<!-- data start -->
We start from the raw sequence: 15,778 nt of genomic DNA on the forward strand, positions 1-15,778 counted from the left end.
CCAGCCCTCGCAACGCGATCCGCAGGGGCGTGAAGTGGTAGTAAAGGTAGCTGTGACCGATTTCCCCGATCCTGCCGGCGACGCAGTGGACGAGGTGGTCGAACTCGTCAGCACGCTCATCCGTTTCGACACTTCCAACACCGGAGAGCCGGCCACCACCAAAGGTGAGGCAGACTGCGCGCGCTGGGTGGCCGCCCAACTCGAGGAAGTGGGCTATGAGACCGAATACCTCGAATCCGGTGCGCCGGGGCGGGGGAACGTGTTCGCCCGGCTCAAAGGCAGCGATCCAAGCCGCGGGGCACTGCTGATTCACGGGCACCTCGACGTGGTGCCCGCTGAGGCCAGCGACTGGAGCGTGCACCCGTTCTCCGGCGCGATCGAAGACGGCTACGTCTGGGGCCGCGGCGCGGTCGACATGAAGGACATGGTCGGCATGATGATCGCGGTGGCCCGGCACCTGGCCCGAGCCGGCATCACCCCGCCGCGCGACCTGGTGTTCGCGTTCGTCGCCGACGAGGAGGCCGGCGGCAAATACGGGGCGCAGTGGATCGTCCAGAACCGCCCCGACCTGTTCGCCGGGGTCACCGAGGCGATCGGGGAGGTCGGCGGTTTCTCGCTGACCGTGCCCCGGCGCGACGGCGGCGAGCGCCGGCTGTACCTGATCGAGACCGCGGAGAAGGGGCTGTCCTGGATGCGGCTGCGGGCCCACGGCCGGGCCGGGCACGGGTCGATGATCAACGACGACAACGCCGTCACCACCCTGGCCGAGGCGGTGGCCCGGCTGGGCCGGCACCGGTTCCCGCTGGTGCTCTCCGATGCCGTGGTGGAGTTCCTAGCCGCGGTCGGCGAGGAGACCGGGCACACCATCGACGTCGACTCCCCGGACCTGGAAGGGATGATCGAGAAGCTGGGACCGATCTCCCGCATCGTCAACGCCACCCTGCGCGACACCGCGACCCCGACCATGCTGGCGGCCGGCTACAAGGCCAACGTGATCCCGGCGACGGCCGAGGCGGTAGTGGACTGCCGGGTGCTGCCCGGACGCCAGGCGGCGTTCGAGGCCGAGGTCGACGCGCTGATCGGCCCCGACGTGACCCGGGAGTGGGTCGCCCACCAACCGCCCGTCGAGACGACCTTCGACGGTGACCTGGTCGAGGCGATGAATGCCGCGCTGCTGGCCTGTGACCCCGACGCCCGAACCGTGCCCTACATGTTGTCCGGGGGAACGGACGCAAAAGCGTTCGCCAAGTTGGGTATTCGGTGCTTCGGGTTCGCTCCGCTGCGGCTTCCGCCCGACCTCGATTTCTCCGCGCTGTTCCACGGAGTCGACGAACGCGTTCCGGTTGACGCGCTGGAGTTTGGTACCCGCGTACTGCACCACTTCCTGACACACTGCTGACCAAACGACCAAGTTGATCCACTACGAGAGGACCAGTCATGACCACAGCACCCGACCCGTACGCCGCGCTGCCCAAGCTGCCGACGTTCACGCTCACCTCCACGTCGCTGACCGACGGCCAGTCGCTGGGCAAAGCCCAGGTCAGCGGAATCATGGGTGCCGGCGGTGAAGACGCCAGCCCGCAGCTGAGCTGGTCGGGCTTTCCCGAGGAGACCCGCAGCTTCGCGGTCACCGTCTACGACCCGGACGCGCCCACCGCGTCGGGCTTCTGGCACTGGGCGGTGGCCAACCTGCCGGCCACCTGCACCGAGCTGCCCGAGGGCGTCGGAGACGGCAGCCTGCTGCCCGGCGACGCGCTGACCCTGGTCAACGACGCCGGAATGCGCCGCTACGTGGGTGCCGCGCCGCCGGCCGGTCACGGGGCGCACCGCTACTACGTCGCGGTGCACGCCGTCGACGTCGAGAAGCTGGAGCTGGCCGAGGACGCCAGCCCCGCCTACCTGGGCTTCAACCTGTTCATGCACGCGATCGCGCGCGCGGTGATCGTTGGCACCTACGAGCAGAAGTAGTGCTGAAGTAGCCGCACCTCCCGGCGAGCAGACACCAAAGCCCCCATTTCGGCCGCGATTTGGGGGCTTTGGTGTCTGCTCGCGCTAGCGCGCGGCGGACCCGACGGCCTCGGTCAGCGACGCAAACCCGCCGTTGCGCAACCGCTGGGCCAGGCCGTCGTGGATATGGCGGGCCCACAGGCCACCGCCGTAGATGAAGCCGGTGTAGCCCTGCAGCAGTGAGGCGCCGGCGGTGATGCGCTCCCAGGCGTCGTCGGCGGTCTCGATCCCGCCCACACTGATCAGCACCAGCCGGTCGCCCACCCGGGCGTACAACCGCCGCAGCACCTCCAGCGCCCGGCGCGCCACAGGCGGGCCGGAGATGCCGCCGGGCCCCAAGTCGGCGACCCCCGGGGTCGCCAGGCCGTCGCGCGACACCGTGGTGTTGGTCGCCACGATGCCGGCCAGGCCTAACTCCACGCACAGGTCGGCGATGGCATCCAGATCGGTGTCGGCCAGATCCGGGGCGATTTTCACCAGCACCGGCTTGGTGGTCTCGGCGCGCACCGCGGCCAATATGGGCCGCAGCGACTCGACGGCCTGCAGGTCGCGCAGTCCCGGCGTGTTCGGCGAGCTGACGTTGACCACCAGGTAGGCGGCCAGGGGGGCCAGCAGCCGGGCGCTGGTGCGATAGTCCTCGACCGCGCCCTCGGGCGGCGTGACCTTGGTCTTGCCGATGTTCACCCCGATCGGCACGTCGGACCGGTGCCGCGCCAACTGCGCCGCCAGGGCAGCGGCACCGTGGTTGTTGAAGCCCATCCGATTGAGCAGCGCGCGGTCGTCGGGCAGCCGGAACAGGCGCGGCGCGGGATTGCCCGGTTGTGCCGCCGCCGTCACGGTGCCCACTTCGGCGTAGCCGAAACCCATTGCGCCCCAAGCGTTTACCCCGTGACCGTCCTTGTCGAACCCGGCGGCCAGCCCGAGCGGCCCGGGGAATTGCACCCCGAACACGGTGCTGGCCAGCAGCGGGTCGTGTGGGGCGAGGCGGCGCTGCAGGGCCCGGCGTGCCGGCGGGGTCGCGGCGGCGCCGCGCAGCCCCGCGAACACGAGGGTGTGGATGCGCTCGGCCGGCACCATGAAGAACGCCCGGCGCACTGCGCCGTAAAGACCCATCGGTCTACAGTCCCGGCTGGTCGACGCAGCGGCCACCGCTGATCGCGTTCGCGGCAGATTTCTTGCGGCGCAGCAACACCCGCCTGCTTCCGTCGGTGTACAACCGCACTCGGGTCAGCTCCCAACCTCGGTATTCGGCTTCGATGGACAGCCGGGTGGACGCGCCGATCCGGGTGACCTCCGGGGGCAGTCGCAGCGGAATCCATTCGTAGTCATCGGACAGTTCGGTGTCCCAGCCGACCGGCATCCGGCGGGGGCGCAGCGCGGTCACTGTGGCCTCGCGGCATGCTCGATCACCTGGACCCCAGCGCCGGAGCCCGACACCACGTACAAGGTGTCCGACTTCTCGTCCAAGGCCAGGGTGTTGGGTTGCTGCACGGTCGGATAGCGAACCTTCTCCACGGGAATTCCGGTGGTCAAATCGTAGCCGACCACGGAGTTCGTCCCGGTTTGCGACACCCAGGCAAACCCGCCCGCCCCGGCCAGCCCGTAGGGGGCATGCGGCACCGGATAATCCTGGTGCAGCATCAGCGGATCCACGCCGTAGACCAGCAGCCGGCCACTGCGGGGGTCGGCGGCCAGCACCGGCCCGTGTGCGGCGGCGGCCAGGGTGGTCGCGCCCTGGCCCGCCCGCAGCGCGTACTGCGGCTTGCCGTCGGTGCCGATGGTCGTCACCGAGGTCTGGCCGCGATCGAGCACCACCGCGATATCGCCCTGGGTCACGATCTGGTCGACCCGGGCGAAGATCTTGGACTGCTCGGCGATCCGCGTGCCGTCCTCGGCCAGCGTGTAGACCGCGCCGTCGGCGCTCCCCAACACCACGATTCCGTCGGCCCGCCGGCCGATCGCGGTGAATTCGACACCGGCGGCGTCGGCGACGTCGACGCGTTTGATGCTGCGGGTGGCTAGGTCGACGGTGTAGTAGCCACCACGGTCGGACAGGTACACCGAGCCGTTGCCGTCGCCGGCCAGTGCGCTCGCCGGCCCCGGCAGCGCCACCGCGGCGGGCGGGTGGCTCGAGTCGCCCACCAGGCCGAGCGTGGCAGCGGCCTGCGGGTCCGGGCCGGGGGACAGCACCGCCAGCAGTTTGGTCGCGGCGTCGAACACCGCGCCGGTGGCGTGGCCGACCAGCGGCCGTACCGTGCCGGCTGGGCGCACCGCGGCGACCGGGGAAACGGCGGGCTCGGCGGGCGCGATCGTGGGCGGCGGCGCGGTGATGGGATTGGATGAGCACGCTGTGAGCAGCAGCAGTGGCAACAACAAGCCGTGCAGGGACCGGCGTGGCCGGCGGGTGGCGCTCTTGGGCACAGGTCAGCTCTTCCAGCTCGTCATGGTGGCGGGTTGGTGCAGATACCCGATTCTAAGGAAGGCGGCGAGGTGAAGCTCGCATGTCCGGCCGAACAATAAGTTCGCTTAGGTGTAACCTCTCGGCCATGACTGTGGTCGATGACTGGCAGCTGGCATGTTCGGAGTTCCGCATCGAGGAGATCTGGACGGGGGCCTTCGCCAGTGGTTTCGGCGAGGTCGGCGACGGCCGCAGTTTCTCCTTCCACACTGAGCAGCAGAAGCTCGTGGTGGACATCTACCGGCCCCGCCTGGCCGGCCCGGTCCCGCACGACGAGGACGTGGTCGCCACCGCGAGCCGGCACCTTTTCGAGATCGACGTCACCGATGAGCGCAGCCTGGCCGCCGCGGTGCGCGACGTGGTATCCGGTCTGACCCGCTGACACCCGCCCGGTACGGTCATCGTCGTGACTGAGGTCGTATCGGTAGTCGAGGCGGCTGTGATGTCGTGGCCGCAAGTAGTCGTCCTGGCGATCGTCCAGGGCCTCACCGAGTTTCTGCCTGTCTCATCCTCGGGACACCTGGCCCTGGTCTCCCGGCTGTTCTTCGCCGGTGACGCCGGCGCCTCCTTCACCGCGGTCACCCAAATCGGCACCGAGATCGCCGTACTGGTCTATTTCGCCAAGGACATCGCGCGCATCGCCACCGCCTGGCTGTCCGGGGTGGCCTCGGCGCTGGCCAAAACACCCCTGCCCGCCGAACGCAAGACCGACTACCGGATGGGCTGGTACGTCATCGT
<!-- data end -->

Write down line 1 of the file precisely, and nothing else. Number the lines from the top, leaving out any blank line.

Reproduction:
We start from the raw sequence: 15,778 nt of genomic DNA on the forward strand, positions 1-15,778 counted from the left end.